Thursday, June 5, 2014

Summer - time to ride!

Summer is a great time to get into cycling or to build your fitness and become an even better cyclist.  Whether it's mountain or road riding, the weather is just right for all sorts.  Here are a few quick things to think about when you get into riding mode this summer:

Group riding is more fun.  Getting together with friends is great for breaking up the monotony of training rides.  It is easier to commit to riding when you are going with other people, and can also spark a little competition.  Local bicycle shops are a good place to look for group rides.  If they don't host their own, they can probably point you in the right direction.  Remember - at the end of the day, cycling is supposed to be fun!

Be prepared.  It's never good when you get a flat and don't have the equipment or the know-how to fix it.  However, this tip isn't only about mechanical issues.  It's also important to have plenty of food and water to last the entire ride, and to have the right equipment.  Do some research to be sure that you have everything you need before your next riding adventure.

Safety is key.  Always be aware of what's going on around you.  Remember that if you go head on with a car you'll probably lose.  It's never a bad idea to have some lights on your bike to be a bit more visible especially if riding alone.  When riding in groups, be sure to point out potholes, sand, and water on the road.  In the trails, point out low branches, debris, or washed out areas.

Racing is great training.  Be on the lookout for races in your area.  You can meet some awesome people at bike races, as well as push yourself to be even better than you already are.  Riding new trails is a great way to work on your reflexes and handling.  Also, riding new roads can help you experience terrain that you haven't before like steep climbs and technical descents.

If any of this seems foreign to you, remember that the internet is an amazing place.  Also, cyclists are generally friendly people that are willing to talk about almost anything bicycle related.  Now get out there and ride!

Friday, November 15, 2013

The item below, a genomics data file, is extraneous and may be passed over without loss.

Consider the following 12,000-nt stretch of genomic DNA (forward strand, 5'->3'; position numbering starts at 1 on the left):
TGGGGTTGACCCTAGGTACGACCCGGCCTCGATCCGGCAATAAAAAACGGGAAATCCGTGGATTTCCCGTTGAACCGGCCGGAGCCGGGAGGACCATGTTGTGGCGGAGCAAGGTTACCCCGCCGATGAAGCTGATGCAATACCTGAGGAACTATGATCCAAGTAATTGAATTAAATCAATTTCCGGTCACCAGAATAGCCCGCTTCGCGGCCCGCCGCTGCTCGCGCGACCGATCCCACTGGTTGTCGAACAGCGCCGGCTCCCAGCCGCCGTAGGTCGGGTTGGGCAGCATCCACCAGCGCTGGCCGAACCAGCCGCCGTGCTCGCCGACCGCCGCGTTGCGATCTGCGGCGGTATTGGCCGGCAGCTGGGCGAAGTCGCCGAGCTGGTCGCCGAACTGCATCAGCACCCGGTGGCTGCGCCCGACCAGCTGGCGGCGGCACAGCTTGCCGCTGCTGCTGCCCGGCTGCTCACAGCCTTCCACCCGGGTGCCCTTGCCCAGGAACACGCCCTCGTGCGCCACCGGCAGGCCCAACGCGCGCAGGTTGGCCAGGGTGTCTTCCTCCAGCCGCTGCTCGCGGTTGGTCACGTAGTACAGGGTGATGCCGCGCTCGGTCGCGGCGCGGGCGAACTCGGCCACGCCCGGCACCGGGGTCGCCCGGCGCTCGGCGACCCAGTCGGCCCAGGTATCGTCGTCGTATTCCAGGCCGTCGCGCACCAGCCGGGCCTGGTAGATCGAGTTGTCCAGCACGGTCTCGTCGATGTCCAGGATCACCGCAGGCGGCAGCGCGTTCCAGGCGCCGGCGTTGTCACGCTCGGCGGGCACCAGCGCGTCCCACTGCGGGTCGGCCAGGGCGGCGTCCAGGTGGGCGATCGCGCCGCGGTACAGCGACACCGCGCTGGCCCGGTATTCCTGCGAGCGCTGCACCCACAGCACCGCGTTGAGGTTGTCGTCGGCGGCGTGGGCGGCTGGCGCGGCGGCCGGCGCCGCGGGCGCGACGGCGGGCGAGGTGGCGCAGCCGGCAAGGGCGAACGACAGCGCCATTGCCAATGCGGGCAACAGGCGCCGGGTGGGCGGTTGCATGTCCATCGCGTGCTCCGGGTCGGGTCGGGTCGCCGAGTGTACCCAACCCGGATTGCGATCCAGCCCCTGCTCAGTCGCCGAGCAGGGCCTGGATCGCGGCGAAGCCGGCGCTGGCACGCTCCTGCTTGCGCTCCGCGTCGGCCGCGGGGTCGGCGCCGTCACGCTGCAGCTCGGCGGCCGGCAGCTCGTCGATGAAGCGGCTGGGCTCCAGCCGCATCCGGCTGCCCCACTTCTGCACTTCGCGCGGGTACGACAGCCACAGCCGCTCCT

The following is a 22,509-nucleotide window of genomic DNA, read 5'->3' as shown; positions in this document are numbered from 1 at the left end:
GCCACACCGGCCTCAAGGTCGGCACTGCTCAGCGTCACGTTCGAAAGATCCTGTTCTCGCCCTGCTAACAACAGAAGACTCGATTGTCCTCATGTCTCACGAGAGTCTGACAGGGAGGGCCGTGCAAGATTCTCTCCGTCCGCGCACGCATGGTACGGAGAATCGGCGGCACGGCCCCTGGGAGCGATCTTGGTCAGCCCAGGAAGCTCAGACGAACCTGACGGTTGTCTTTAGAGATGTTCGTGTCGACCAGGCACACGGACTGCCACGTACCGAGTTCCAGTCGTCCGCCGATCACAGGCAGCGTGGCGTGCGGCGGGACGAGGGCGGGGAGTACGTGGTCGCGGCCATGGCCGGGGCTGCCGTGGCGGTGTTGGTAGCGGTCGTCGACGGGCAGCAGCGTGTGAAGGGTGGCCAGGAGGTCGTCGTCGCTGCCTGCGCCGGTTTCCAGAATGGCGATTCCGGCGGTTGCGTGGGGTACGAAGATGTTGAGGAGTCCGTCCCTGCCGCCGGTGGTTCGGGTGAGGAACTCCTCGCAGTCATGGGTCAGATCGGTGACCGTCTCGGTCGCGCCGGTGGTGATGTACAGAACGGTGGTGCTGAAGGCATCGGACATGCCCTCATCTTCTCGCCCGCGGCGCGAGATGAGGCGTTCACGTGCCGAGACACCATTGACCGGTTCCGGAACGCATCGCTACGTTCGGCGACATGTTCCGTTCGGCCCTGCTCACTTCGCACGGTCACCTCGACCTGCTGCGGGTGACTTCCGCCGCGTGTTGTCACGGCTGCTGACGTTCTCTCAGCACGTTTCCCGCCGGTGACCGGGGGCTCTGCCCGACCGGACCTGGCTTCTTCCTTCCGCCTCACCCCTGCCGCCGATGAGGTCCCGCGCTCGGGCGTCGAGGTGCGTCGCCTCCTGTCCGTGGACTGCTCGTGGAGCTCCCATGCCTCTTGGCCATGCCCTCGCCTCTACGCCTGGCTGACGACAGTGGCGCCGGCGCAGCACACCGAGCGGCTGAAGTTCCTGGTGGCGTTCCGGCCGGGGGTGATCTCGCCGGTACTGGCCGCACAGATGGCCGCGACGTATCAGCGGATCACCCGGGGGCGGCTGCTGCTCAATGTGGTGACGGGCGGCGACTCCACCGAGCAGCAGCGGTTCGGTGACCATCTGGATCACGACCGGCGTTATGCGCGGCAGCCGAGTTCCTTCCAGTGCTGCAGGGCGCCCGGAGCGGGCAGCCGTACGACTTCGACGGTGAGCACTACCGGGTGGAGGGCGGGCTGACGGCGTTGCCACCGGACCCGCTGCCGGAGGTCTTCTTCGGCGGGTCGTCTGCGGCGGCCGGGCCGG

Seen The Posters Around Campus, More Info Here

If you have seen the flyers around campus and they have brought you here, you are one step closer to becoming a member of Lehigh cycling. If you have any specific questions feel free to email our club leaders:
President: Brandon:
Captain: David:

The information session is tentatively on Tuesday November 19th at 6pm in Hawks Nest. All interested in becoming part of the team must either come to this meeting or email Dave and he will contact you with more info.

First off, you do NOT need a road bike to start off with the team. Winter training will start in November, with spin sessions 1-2 times a week in the spin room of Taylor Gym, for more info on winter training, follow the jump here. This is the perfect time to start getting in shape, and to slowly build a base up to what is needed to win races which start in March. As long as there is no snow on the roads, there will be someone going on rides, and the opportunity to ride in the winter is there. Around February (depending on snow and weather) is when we will start to go outside and work on skills like pace lining, group riding, and race tactics.

The one thing that is important to know is that all of this training is recommended but highly optional. The wonderful thing about the ECCC (Eastern Collegiate Cycling Conference) is that it is as serious as you want it to be. The races are categorized by INTROS, D, C, B, and A so whether you want to have a casual race or mash the pedals like Mark Cavendish, you will be accommodated.

Regardless of how hesitant you may or may not be to try cycling. We highly encourage you to come to the first meeting and open spin sessions. Meet the team members, and learn about what the program has to offer before you make up your mind.

"My favorite part of joining Lehigh Cycling was the camaraderie in the team and the sense of accomplishment from racing. I had never raced bikes before and I did not realize how rewarding it was to see all this hard work pay off in the races. Not to mention... The UVM guys are a bunch of rednecks at heart and it is always funny to see what they have in store for the races"- member of Lehigh Cycling

Monday, June 24, 2013